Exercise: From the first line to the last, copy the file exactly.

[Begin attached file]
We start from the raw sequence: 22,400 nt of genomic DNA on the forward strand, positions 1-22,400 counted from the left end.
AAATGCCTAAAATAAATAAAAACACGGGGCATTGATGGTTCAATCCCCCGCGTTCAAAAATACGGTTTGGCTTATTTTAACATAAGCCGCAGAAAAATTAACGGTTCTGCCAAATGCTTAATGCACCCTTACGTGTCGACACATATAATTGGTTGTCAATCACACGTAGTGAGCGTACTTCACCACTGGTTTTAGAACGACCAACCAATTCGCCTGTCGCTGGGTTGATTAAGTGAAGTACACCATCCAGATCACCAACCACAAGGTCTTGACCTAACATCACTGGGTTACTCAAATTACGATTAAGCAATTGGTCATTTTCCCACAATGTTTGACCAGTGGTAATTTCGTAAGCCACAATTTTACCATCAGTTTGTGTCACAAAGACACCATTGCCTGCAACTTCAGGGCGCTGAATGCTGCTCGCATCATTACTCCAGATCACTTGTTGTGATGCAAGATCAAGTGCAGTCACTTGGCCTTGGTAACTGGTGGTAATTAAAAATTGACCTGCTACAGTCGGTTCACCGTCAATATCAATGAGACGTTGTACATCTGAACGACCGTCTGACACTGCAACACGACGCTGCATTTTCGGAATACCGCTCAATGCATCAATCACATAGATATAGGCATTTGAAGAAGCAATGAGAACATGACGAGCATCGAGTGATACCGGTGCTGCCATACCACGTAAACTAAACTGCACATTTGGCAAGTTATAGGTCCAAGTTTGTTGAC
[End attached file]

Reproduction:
We start from the raw sequence: 22,400 nt of genomic DNA on the forward strand, positions 1-22,400 counted from the left end.
AAATGCCTAAAATAAATAAAAACACGGGGCATTGATGGTTCAATCCCCCGCGTTCAAAAATACGGTTTGGCTTATTTTAACATAAGCCGCAGAAAAATTAACGGTTCTGCCAAATGCTTAATGCACCCTTACGTGTCGACACATATAATTGGTTGTCAATCACACGTAGTGAGCGTACTTCACCACTGGTTTTAGAACGACCAACCAATTCGCCTGTCGCTGGGTTGATTAAGTGAAGTACACCATCCAGATCACCAACCACAAGGTCTTGACCTAACATCACTGGGTTACTCAAATTACGATTAAGCAATTGGTCATTTTCCCACAATGTTTGACCAGTGGTAATTTCGTAAGCCACAATTTTACCATCAGTTTGTGTCACAAAGACACCATTGCCTGCAACTTCAGGGCGCTGAATGCTGCTCGCATCATTACTCCAGATCACTTGTTGTGATGCAAGATCAAGTGCAGTCACTTGGCCTTGGTAACTGGTGGTAATTAAAAATTGACCTGCTACAGTCGGTTCACCGTCAATATCAATGAGACGTTGTACATCTGAACGACCGTCTGACACTGCAACACGACGCTGCATTTTCGGAATACCGCTCAATGCATCAATCACATAGATATAGGCATTTGAAGAAGCAATGAGAACATGACGAGCATCGAGTGATACCGGTGCTGCCATACCACGTAAACTAAACTGCACATTTGGCAAGTTATAGGTCCAAGTTTGTTGAC